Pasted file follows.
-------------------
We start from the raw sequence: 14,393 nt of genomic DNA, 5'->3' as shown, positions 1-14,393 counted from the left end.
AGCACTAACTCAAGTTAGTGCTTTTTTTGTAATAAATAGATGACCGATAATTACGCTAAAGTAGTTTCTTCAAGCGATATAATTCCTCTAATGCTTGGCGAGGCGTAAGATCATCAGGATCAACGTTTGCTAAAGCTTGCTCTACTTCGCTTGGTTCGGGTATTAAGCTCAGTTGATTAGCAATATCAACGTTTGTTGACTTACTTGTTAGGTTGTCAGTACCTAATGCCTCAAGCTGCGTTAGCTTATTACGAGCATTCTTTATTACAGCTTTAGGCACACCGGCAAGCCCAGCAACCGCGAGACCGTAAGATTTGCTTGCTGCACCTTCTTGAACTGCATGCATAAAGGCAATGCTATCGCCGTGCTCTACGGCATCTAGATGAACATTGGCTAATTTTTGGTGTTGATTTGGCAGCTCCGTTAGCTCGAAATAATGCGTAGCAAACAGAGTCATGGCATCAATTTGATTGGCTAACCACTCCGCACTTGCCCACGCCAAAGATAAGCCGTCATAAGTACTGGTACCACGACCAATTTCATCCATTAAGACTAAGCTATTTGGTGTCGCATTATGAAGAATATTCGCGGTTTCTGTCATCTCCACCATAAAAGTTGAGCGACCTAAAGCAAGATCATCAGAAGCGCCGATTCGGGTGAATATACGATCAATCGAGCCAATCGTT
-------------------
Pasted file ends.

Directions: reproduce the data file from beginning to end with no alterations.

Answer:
We start from the raw sequence: 14,393 nt of genomic DNA, 5'->3' as shown, positions 1-14,393 counted from the left end.
AGCACTAACTCAAGTTAGTGCTTTTTTTGTAATAAATAGATGACCGATAATTACGCTAAAGTAGTTTCTTCAAGCGATATAATTCCTCTAATGCTTGGCGAGGCGTAAGATCATCAGGATCAACGTTTGCTAAAGCTTGCTCTACTTCGCTTGGTTCGGGTATTAAGCTCAGTTGATTAGCAATATCAACGTTTGTTGACTTACTTGTTAGGTTGTCAGTACCTAATGCCTCAAGCTGCGTTAGCTTATTACGAGCATTCTTTATTACAGCTTTAGGCACACCGGCAAGCCCAGCAACCGCGAGACCGTAAGATTTGCTTGCTGCACCTTCTTGAACTGCATGCATAAAGGCAATGCTATCGCCGTGCTCTACGGCATCTAGATGAACATTGGCTAATTTTTGGTGTTGATTTGGCAGCTCCGTTAGCTCGAAATAATGCGTAGCAAACAGAGTCATGGCATCAATTTGATTGGCTAACCACTCCGCACTTGCCCACGCCAAAGATAAGCCGTCATAAGTACTGGTACCACGACCAATTTCATCCATTAAGACTAAGCTATTTGGTGTCGCATTATGAAGAATATTCGCGGTTTCTGTCATCTCCACCATAAAAGTTGAGCGACCTAAAGCAAGATCATCAGAAGCGCCGATTCGGGTGAATATACGATCAATCGAGCCAATCGTT